IT was 20 years ago today.
I was at Highbury supporting my team Newcastle at Arsenal.
But football paled into total insignificance when the news broke over the radio.
A strange hush enveloped the crowd as word spread around the terraces of what was happening in Sheffield.
As we watched the first half of a now meaningless game, people who had also gone to watch a football match that afternoon were dying or already dead.
Several years later I met some of the bereaved families at the press launch for one of the most powerful TV dramas I have ever seen.
It’s screened again on ITV3 at 9pm tonight to mark the 20th anniversary of the Hillsborough disaster.
If you’re in the UK, try and make time to watch it.
Below is my original feature, published in the MEN on Monday Dec 2 1996, just before the drama was broadcast for the first time.
JIMMY McGovern was walking in sunshine as the two teenage daughters of Trevor Hicks were crushed to death at Hillsborough.
“It was a lovely day and everybody was out tending their gardens. They all had their radios on.”
McGovern, writer of the TV series Cracker, went back to his car around 3.30pm and turned his own radio on. “By the time I got home they’d started to count the bodies.”
Sarah, 19, and Vicki, 15, were Liverpool fanatics. They set off for Sheffield with hope in their hearts and returned in coffins.
Their parents and families of the other victims were trapped in a living hell. A tragedy which should never have happened. But that was just the start.
Trevor’s girls died as Grandstand screened live pictures. You couldn’t see them or feel the terror. But it was all just a close-up away on the terraces, down on the pitch and in a gym which became a mortuary.
Today Trevor says he can just about come to terms with the events of that day. “But I’ll never come to terms with what happened next.”
That night he told his wife, Jenni, the fans and their families had been treated like scum. It didn’t get any better.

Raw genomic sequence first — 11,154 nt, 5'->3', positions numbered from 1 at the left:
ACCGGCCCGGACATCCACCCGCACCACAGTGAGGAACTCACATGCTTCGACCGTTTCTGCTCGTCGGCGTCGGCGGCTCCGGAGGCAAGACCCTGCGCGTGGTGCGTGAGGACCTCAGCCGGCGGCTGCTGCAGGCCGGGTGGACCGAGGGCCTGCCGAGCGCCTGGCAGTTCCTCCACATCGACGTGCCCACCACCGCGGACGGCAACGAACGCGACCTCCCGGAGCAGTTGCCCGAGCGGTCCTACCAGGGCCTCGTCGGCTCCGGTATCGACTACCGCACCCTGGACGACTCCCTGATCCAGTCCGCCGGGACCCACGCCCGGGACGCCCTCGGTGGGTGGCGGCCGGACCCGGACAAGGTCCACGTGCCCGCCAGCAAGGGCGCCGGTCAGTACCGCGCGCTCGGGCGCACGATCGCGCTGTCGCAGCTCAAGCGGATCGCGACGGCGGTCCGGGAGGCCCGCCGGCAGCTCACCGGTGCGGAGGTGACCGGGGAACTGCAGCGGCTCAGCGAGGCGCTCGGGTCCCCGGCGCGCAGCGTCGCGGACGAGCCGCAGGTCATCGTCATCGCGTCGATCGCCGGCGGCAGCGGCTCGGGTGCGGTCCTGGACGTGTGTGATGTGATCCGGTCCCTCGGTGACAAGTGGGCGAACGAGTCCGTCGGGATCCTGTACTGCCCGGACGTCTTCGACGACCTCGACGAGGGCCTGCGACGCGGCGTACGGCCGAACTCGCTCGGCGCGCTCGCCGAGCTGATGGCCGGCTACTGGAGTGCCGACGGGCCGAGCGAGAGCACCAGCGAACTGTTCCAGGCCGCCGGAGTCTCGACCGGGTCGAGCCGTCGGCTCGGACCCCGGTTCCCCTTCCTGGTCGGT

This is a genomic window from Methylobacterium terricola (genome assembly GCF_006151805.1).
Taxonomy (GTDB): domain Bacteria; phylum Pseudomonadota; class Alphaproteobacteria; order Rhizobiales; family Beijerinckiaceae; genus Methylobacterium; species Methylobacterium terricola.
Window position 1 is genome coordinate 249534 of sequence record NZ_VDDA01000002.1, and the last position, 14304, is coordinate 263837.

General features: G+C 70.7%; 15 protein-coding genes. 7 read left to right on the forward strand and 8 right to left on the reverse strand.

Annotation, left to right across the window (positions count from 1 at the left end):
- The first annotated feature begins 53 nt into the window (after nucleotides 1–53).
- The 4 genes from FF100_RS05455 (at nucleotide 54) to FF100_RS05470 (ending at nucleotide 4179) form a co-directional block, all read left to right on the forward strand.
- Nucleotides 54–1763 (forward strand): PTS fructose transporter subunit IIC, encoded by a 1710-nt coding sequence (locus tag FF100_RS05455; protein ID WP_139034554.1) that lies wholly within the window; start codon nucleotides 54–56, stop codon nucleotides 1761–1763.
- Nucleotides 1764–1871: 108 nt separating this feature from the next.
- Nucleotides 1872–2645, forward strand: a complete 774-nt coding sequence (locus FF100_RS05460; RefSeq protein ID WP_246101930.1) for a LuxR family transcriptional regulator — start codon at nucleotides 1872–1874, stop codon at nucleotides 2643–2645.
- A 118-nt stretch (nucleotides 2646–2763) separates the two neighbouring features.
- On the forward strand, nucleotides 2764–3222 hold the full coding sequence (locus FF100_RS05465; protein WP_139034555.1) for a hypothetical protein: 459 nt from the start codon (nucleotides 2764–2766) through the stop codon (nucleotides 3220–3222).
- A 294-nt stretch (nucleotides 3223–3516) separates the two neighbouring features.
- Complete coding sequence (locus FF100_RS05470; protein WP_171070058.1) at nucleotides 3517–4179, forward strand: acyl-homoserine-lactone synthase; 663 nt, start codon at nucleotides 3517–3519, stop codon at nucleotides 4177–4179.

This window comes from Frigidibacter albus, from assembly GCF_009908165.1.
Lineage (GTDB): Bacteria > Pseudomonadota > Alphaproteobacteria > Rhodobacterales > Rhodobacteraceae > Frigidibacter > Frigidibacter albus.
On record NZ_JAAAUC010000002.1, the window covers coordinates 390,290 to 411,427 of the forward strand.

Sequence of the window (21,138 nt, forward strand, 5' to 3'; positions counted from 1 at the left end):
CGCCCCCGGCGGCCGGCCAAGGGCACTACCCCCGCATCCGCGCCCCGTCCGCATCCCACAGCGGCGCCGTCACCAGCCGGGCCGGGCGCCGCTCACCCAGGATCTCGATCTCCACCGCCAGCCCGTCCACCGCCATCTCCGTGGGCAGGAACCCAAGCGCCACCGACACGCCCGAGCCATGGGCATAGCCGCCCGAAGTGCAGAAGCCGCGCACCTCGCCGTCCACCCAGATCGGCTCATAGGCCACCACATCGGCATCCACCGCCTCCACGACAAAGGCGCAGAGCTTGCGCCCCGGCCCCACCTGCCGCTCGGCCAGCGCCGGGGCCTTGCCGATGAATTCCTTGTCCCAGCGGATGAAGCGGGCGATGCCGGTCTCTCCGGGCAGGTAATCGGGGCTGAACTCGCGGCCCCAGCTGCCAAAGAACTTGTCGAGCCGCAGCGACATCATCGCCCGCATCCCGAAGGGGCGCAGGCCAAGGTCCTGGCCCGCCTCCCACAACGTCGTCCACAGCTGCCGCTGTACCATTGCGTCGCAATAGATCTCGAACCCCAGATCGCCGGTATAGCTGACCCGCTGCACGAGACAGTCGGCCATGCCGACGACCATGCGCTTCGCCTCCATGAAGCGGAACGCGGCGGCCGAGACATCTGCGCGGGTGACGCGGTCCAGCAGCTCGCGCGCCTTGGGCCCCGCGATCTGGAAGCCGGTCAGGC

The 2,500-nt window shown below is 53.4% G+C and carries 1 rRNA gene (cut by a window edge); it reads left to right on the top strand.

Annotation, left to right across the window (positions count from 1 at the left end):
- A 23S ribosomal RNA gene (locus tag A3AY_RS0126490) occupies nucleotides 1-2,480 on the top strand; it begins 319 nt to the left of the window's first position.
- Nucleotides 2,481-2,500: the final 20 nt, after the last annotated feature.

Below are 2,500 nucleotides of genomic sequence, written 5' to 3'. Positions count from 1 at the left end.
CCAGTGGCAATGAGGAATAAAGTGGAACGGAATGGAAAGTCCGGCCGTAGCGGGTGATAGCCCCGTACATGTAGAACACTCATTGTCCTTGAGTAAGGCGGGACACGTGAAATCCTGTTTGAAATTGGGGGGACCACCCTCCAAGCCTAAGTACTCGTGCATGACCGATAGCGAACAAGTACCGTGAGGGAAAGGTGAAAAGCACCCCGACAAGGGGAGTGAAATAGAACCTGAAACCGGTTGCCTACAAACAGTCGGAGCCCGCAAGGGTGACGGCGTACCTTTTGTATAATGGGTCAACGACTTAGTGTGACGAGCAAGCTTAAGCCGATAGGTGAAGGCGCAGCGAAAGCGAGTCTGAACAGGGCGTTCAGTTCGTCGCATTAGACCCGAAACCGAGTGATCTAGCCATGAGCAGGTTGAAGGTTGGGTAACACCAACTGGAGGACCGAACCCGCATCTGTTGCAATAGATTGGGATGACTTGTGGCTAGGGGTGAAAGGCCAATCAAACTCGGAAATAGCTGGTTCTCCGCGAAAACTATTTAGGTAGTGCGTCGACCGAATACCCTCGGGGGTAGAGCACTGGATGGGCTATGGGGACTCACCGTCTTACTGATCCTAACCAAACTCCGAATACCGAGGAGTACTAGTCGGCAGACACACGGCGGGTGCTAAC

Granada TV’s powerful drama-documentary Hillsborough is screened on Thursday. It demands your attention unlike any other programme this year.
“This is the most important thing I’ve ever done. And I think it’s the most important thing the cast have ever done. I think it’s the most important thing you’ve seen on British TV for donkey’s years,” says McGovern.
A total of 96 Liverpool fans died after being crushed in the Leppings Lane end at the FA Cup semi-final with Nottingham Forest in April, 1989.
Radios were also on that day at football grounds around the country. Thousands of supporters who had also stood on those terraces lost interest in the games they were watching. They looked at each other in silence and realised: It could have been us.
Lord Justice Taylor’s report placed most of the blame on the police. He said the officer in charge froze and a blunder of the first magnitude was committed.
Disciplinary proceedings against Chief Supt David Duckenfield were halted when he took early retirement at 46 on medical grounds with full pension. The Director of Public Prosecutions ruled there was not enough evidence to prosecute anyone.
“I’ve been talking to the grieving families,” explains McGovern. “I’ve seen their grief and their rage and the injustice, and the evasive evidence that was given by the police.”
After Britain’s longest-ever inquest, the jury returned majority verdicts of accidental death, Viewers of Hillsborough, which is based entirely on fact, will draw their own conclusions.
Some may fear the subject matter is just too harrowing for their living room. Too much emotion, too much pain. Jimmy says they’d be making a mistake. “I think it’s hugely entertaining. And it sounds ridiculous to talk about entertaining when you talk about death on this scale. But actually it’s got all the things you need for drama.